My daughter is now 7 year old and a very fluent reader. Very often I hear the same question, What did you do with her when she was little? Well, we read a lot, and I maintained a diary of our reading activities in weekly What My Child Is Reading entries in my blog. I decided to make these reading diaries more useful and create a new series on my blog where I will share our best books for each month for ages 3, 4, 5, and 6. Moreover, I will pair each book with an extension activity – sometimes with ours and sometimes with activities from my creative friends from Kid Blogger Network. In this post I am featuring books that we read when Smarty was almost 4 years old.
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1. Leaf Man
I’ll start with the book we read every fall since Smarty was 3 – Leaf Man by Lois Ehlert. Simple text is beautifully supported by creative leaf collages. Lois Ehlert used a color copier to copy colors of real leaves on paper, but hardly anybody can resist running outside and creating something with leaves. I am sharing our own preschool take on Leaf Man here, but my post contains links to several more creative interpretations of this book.
2. Old Bear’s Surprise PaintingOld Bear’s Surprise Painting by Jane Hissey was a random library find, but it’s a great book to read with preschool children, especially in groups. All characters in this book are beautifully drawn stuffed animals who want to paint as well as their older friend, Old Bear. They soon discover that their individual “process art” pattern paintings are not that impressive, but Old Bear helps them to put a great picture together using a collage. Blog Me Mom has a beautiful textured paper collage project that would work really well as an extension for this book and would allow participation of children of different ages.
3. The Dollhouse Fairy
The Dollhouse Fairy by Jane Ray is a beautiful book, both in story and in illustrations. It might be a little long for wiggly preschoolers, but my 4 year old loved it. A little girl named Rosy loves her dollhouse made by her Dad. One night Dad is taken to the hospital, and life is simply not the same. While playing with her dollhouse, Rosy discovers an injured fairy inside and nurtures her back to health. In the end of the book all is well – fairy heals and leaves the dollhouse, Dad also heals and comes back home. It’s a wonderful story about the healing power of imagination. Smarty read it while staying with her grandparents, and my Mom made a dollhouse for her out of several boxes. Every night a “fairy” left little presents and sweets in that dollhouse. Now it’s a few years later, and Smarty still insists on her fairy dollhouse when she visits grandparents while at home she never plays with her dollhouse. I love this “upcycled dollhouse” project from Teach Me Mommy – it’s amazing what can be done out of old boxes.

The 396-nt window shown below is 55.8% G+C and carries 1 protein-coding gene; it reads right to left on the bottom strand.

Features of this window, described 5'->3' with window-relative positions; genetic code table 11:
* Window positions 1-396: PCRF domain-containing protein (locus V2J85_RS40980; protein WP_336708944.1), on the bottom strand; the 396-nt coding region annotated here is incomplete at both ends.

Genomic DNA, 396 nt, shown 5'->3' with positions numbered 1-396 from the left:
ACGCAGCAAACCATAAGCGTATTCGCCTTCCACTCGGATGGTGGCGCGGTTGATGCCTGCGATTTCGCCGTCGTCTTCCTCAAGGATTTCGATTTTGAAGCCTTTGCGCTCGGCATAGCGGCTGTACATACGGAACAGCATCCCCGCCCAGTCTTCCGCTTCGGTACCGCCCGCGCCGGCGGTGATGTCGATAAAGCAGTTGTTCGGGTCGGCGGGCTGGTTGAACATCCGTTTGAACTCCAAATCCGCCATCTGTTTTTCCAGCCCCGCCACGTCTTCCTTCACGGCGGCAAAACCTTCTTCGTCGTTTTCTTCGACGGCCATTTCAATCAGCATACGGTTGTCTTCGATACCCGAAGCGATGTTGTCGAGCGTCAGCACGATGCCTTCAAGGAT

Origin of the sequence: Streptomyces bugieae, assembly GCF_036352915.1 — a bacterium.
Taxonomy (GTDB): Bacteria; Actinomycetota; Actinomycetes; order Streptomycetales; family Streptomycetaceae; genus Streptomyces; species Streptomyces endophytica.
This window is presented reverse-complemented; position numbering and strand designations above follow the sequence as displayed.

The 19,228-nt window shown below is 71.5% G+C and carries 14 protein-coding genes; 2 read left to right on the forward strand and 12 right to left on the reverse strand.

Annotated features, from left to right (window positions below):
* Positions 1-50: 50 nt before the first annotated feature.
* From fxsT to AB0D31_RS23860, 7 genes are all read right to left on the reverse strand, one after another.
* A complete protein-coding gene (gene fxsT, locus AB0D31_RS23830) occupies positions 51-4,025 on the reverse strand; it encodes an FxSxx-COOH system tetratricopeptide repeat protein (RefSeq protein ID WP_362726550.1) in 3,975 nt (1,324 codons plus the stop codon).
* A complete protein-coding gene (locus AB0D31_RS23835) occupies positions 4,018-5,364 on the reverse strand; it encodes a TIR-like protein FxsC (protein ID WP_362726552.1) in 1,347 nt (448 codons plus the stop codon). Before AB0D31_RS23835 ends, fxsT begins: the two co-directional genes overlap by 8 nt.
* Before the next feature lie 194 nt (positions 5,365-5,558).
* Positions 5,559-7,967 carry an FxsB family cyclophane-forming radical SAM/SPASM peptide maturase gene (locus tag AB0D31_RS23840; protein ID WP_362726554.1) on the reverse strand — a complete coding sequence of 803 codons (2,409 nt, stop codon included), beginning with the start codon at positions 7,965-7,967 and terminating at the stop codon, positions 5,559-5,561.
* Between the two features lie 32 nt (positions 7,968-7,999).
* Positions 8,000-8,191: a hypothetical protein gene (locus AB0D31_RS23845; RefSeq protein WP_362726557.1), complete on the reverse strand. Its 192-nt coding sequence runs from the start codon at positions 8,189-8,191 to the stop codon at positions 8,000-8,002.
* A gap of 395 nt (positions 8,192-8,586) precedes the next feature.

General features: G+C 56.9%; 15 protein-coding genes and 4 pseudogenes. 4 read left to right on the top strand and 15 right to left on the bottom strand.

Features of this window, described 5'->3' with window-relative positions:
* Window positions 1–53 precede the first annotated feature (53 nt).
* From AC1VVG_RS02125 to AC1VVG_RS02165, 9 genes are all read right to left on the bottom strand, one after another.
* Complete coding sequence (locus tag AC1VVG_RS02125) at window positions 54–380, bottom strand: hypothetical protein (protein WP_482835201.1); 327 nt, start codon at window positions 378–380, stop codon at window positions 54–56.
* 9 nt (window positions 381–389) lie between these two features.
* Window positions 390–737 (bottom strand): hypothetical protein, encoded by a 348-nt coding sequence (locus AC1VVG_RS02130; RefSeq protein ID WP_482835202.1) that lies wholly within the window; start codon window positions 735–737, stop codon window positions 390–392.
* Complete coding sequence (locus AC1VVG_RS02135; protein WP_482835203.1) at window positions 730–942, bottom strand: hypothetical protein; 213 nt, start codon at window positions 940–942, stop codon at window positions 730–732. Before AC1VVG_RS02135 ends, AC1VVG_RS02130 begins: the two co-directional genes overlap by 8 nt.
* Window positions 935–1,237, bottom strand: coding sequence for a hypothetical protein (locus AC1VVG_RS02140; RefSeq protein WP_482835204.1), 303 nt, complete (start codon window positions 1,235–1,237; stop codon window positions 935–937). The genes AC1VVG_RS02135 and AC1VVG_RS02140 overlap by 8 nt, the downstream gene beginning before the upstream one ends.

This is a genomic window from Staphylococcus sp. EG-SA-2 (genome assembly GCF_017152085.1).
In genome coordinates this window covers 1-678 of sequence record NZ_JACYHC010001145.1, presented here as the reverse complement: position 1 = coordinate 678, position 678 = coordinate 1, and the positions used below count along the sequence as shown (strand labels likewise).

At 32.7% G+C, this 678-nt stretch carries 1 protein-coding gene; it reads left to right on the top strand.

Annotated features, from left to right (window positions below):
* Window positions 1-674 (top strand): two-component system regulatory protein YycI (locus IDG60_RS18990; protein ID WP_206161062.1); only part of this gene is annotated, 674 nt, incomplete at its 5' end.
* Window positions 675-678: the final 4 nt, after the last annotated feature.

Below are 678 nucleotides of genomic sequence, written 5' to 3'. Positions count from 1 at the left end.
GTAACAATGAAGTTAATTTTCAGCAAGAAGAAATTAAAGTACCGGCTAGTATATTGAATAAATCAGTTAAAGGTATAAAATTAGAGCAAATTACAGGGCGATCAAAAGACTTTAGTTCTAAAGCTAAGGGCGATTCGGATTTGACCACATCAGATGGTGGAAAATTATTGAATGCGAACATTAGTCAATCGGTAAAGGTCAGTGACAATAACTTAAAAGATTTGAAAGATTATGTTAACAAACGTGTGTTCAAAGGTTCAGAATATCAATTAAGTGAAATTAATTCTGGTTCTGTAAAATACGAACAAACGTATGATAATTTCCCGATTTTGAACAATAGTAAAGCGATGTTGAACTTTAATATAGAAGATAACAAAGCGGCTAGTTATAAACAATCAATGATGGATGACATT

4. Bunny Money
My daughter always enjoyed books by Rosemary Wells, and Bunny Money was not an exception. The book has a great lesson both on value of money and on spending it wisely as Max and Ruby go through a series of adventures while buying a birthday present for their grandma. The book has “bunny money” page that can be photocopied and used in play, but we had already play money that came with Smarty’s Play Cash Register (a present that was given too early, but in wide use now when Smarty is 7). We did a lot of activities teaching our preschooler about money, and I really like these suggestions on learning about coins from The Measured Mom.
5. Tell Me a Dragon
I think I liked Tell Me a Dragon by Jackie Morris more than my daughter, because the book is so lavishly illustrated, but doesn’t carry a lot of story. On each page spread a girl from a different culture describes her imaginary friend. The story would work well for artsy kids of both genders that could be inspired to draw their own dragons or, perhaps, make their own “customized” no sew dragon puppet like the one from My Little 3 and Me.
6. Apple Farmer AnnieApple Farmer Annie by Monica Wellington is a great book to read before the visit to a real apple farm or even to a farmers’ market. The text is short and works well for beginning readers, and the illustrations are bright and cheerful. There is even a recipe in the end of the book. We have yet to go to an apple farm, but we certainly enjoy apples at this time of the year. Preschool Powol Packets has a great post about science experiments with apples. Interestingly, I considered writing a similar post this year, in the blogging word great minds often think alike :)
More September Books Recommendations
- September Books for 2 and 3 Year Olds
- September Books for 5 Year Olds
- September Books for Kids Age 6+
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